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Shepherd writeup
rfc7158-10

Shepherd writesup for draft-ietf-json-rfc4627bis

1. Summary

Paul Hoffman (one of the WG co-chairs) is the document shepherd. Pete Resnick
is the responsible AD.

This document is an update to RFC 4627, the RFC that describes the JSON format.
(Note that there two other independent definitions of JSON: json.org, and
ECMA-262 (Edition 5.1, June 2011). This document is a minimal update to RFC
4627 that corrects some errors, adds a bit of clarification, and points out
topics where there have been interoperability issues since RFC 4627 was
published. As stated in the charter, this document is meant to be a Proposed
Standard.

2. Review and Consensus

This document had a wonderfully wide and deep review. The WG had a high number
of IETF regulars and newcomers. Although we had little input from the members
of TC39 in Ecma, we had lots of input from the larger JSON-using community,
including many active developers of JSON libraries.

The WG went through a couple of phases during the review, with some folks
wanting to fix a lot of things, some wanting to basicly push it out untouched,
and still others wanting a light touch with useful notes. In then end, there
was rough group consensus for the latter.

Near the end of the review cycle, Ecma issued a new document that defined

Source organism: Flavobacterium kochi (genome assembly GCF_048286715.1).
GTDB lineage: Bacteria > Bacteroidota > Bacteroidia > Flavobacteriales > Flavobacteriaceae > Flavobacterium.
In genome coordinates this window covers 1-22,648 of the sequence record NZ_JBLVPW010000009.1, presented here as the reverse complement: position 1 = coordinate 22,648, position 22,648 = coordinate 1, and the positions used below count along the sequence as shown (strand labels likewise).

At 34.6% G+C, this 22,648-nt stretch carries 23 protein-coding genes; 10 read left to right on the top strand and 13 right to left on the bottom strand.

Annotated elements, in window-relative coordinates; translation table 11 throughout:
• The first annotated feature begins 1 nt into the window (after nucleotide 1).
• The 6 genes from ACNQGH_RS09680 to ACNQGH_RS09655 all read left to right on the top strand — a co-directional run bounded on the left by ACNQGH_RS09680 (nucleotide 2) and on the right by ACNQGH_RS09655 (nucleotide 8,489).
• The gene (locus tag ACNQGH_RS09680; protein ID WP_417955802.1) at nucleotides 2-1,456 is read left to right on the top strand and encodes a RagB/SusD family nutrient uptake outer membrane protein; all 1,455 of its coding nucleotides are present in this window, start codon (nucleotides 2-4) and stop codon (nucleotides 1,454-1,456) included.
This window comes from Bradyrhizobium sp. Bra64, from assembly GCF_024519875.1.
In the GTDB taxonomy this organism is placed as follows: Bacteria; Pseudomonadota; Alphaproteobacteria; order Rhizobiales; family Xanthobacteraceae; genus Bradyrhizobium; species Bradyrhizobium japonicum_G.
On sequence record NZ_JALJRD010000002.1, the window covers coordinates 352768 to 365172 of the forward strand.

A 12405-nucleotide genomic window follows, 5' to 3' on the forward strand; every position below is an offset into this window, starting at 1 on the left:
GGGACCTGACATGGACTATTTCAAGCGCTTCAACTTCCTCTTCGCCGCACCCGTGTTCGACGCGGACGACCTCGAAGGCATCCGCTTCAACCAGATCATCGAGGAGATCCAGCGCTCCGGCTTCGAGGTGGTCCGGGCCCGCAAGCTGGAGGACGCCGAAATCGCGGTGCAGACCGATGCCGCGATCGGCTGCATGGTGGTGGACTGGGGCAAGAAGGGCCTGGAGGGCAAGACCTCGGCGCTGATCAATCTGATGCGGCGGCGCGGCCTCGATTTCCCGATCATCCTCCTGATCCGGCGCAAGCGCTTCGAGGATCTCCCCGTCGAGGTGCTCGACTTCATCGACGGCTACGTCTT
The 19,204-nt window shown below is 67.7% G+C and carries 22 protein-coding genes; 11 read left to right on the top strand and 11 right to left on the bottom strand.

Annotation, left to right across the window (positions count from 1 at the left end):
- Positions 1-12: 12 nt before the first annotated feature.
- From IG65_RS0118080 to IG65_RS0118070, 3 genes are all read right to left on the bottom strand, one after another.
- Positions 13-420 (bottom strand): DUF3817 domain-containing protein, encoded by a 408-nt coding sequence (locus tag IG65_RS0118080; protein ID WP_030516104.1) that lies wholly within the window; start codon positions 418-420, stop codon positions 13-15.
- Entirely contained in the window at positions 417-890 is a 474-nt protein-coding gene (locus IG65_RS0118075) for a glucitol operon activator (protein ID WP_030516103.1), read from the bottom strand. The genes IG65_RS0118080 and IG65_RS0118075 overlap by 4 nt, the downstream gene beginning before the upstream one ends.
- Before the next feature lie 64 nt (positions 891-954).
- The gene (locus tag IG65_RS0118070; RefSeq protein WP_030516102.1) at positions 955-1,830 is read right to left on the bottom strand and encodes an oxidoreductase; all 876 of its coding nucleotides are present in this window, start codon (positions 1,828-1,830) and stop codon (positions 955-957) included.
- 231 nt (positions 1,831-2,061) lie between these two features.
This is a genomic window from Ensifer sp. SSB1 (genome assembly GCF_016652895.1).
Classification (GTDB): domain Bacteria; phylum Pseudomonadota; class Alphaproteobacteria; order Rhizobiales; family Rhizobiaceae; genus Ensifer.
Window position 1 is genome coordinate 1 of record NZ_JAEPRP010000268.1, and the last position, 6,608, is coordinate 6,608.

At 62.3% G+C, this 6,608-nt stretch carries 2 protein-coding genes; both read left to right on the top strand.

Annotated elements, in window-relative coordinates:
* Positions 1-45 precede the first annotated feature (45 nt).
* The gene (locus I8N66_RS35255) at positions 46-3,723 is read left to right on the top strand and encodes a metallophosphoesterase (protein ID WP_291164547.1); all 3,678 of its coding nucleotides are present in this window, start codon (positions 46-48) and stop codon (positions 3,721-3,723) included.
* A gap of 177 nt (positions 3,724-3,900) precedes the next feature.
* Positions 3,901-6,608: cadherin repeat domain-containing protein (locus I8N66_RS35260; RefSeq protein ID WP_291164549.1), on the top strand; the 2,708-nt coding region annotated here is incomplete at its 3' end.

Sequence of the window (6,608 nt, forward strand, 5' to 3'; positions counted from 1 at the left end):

(mostly) just the syntax for JSON, Standard ECMA-404. The syntaxes in this
document and ECMA-404 appear identical. It is worthwhile noting that the
syntaxes are described in different languages (this document uses ABNF, the
Ecma document uses racetrack-style pictures).

3. Intellectual Property

There was no WG discussion of IPR given that this is an update to a format
document for which there was no IPR statements in the first place.

4. Other Points

The WG charter says:
  The resulting document will be jointly published as an RFC and by ECMA.
  ECMA participants will be participating in the working group editing
  through the normal process of working group participation. The
  responsible AD will coordinate the approval process with ECMA so that
  the versions of the document that are approved by each body are the
  same.
None of that happened. This document stands on its own, as does ECMA-404 and
upcoming revision to the ECMAScript standard.
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